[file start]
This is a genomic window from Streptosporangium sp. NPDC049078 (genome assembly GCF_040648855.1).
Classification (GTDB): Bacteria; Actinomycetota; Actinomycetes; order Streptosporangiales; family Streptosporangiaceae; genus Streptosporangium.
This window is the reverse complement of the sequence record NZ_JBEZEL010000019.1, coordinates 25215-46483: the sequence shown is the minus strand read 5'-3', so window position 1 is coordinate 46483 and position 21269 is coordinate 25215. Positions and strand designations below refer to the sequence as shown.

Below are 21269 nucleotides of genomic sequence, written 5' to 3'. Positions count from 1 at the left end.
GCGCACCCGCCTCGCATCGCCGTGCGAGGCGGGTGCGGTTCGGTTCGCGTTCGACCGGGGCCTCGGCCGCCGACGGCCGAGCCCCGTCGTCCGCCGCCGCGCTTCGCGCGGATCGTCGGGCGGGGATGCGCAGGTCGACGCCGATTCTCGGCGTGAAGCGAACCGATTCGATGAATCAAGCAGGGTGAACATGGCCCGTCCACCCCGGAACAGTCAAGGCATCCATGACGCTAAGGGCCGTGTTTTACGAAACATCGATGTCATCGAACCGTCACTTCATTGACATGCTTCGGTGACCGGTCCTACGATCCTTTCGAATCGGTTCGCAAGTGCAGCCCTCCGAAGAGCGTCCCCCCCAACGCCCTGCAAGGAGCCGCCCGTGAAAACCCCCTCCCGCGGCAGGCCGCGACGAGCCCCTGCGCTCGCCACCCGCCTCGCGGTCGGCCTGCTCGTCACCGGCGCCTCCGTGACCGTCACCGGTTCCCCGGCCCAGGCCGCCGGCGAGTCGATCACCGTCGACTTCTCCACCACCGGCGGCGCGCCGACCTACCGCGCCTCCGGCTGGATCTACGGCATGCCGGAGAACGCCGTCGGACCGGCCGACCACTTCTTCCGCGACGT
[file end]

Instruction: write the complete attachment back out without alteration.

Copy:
This is a genomic window from Streptosporangium sp. NPDC049078 (genome assembly GCF_040648855.1).
Classification (GTDB): Bacteria; Actinomycetota; Actinomycetes; order Streptosporangiales; family Streptosporangiaceae; genus Streptosporangium.
This window is the reverse complement of the sequence record NZ_JBEZEL010000019.1, coordinates 25215-46483: the sequence shown is the minus strand read 5'-3', so window position 1 is coordinate 46483 and position 21269 is coordinate 25215. Positions and strand designations below refer to the sequence as shown.

Below are 21269 nucleotides of genomic sequence, written 5' to 3'. Positions count from 1 at the left end.
GCGCACCCGCCTCGCATCGCCGTGCGAGGCGGGTGCGGTTCGGTTCGCGTTCGACCGGGGCCTCGGCCGCCGACGGCCGAGCCCCGTCGTCCGCCGCCGCGCTTCGCGCGGATCGTCGGGCGGGGATGCGCAGGTCGACGCCGATTCTCGGCGTGAAGCGAACCGATTCGATGAATCAAGCAGGGTGAACATGGCCCGTCCACCCCGGAACAGTCAAGGCATCCATGACGCTAAGGGCCGTGTTTTACGAAACATCGATGTCATCGAACCGTCACTTCATTGACATGCTTCGGTGACCGGTCCTACGATCCTTTCGAATCGGTTCGCAAGTGCAGCCCTCCGAAGAGCGTCCCCCCCAACGCCCTGCAAGGAGCCGCCCGTGAAAACCCCCTCCCGCGGCAGGCCGCGACGAGCCCCTGCGCTCGCCACCCGCCTCGCGGTCGGCCTGCTCGTCACCGGCGCCTCCGTGACCGTCACCGGTTCCCCGGCCCAGGCCGCCGGCGAGTCGATCACCGTCGACTTCTCCACCACCGGCGGCGCGCCGACCTACCGCGCCTCCGGCTGGATCTACGGCATGCCGGAGAACGCCGTCGGACCGGCCGACCACTTCTTCCGCGACGT